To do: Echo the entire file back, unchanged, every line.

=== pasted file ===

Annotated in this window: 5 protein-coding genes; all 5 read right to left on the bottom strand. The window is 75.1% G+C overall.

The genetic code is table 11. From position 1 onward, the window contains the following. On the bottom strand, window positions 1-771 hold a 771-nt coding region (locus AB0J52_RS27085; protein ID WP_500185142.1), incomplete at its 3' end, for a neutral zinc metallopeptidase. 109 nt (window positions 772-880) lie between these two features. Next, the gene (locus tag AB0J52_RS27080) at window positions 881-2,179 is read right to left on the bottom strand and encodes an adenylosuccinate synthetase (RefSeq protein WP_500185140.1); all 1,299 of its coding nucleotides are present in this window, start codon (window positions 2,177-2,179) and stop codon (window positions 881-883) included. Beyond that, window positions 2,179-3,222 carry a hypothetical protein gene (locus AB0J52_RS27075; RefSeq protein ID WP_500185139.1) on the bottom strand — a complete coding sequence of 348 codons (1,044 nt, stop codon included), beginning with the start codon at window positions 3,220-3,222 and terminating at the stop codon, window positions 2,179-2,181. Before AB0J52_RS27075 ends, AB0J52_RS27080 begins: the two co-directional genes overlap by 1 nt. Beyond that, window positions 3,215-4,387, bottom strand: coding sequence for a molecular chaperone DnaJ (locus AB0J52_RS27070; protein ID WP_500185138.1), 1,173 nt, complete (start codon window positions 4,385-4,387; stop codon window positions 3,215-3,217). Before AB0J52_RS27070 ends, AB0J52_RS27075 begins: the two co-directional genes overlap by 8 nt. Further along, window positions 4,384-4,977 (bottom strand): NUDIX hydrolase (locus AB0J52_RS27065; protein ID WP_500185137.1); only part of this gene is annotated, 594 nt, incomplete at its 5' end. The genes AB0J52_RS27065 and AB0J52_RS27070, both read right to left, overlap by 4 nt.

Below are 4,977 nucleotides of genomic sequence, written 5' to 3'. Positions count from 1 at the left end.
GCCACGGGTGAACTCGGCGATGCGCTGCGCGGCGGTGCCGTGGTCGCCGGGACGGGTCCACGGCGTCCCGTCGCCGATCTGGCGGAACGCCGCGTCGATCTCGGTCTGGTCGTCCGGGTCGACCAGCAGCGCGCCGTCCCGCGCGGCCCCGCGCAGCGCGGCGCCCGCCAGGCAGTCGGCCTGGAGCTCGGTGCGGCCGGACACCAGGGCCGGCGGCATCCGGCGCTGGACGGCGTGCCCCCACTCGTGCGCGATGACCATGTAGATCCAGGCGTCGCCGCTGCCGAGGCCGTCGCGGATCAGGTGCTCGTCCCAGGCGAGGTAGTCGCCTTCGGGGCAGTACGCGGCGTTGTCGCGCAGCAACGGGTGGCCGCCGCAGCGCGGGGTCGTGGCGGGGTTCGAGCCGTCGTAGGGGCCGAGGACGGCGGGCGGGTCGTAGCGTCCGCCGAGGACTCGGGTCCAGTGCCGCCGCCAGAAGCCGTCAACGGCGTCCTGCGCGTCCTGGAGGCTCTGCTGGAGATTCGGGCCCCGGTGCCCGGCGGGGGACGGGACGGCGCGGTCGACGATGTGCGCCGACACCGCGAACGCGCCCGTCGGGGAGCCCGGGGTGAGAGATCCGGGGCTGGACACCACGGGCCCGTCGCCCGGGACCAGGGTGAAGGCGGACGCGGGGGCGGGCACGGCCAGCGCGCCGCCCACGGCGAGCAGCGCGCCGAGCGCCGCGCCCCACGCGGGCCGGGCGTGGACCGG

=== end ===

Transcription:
Annotated in this window: 5 protein-coding genes; all 5 read right to left on the bottom strand. The window is 75.1% G+C overall.

The genetic code is table 11. From position 1 onward, the window contains the following. On the bottom strand, window positions 1-771 hold a 771-nt coding region (locus AB0J52_RS27085; protein ID WP_500185142.1), incomplete at its 3' end, for a neutral zinc metallopeptidase. 109 nt (window positions 772-880) lie between these two features. Next, the gene (locus tag AB0J52_RS27080) at window positions 881-2,179 is read right to left on the bottom strand and encodes an adenylosuccinate synthetase (RefSeq protein WP_500185140.1); all 1,299 of its coding nucleotides are present in this window, start codon (window positions 2,177-2,179) and stop codon (window positions 881-883) included. Beyond that, window positions 2,179-3,222 carry a hypothetical protein gene (locus AB0J52_RS27075; RefSeq protein ID WP_500185139.1) on the bottom strand — a complete coding sequence of 348 codons (1,044 nt, stop codon included), beginning with the start codon at window positions 3,220-3,222 and terminating at the stop codon, window positions 2,179-2,181. Before AB0J52_RS27075 ends, AB0J52_RS27080 begins: the two co-directional genes overlap by 1 nt. Beyond that, window positions 3,215-4,387, bottom strand: coding sequence for a molecular chaperone DnaJ (locus AB0J52_RS27070; protein ID WP_500185138.1), 1,173 nt, complete (start codon window positions 4,385-4,387; stop codon window positions 3,215-3,217). Before AB0J52_RS27070 ends, AB0J52_RS27075 begins: the two co-directional genes overlap by 8 nt. Further along, window positions 4,384-4,977 (bottom strand): NUDIX hydrolase (locus AB0J52_RS27065; protein ID WP_500185137.1); only part of this gene is annotated, 594 nt, incomplete at its 5' end. The genes AB0J52_RS27065 and AB0J52_RS27070, both read right to left, overlap by 4 nt.

Below are 4,977 nucleotides of genomic sequence, written 5' to 3'. Positions count from 1 at the left end.
GCCACGGGTGAACTCGGCGATGCGCTGCGCGGCGGTGCCGTGGTCGCCGGGACGGGTCCACGGCGTCCCGTCGCCGATCTGGCGGAACGCCGCGTCGATCTCGGTCTGGTCGTCCGGGTCGACCAGCAGCGCGCCGTCCCGCGCGGCCCCGCGCAGCGCGGCGCCCGCCAGGCAGTCGGCCTGGAGCTCGGTGCGGCCGGACACCAGGGCCGGCGGCATCCGGCGCTGGACGGCGTGCCCCCACTCGTGCGCGATGACCATGTAGATCCAGGCGTCGCCGCTGCCGAGGCCGTCGCGGATCAGGTGCTCGTCCCAGGCGAGGTAGTCGCCTTCGGGGCAGTACGCGGCGTTGTCGCGCAGCAACGGGTGGCCGCCGCAGCGCGGGGTCGTGGCGGGGTTCGAGCCGTCGTAGGGGCCGAGGACGGCGGGCGGGTCGTAGCGTCCGCCGAGGACTCGGGTCCAGTGCCGCCGCCAGAAGCCGTCAACGGCGTCCTGCGCGTCCTGGAGGCTCTGCTGGAGATTCGGGCCCCGGTGCCCGGCGGGGGACGGGACGGCGCGGTCGACGATGTGCGCCGACACCGCGAACGCGCCCGTCGGGGAGCCCGGGGTGAGAGATCCGGGGCTGGACACCACGGGCCCGTCGCCCGGGACCAGGGTGAAGGCGGACGCGGGGGCGGGCACGGCCAGCGCGCCGCCCACGGCGAGCAGCGCGCCGAGCGCCGCGCCCCACGCGGGCCGGGCGTGGACCGG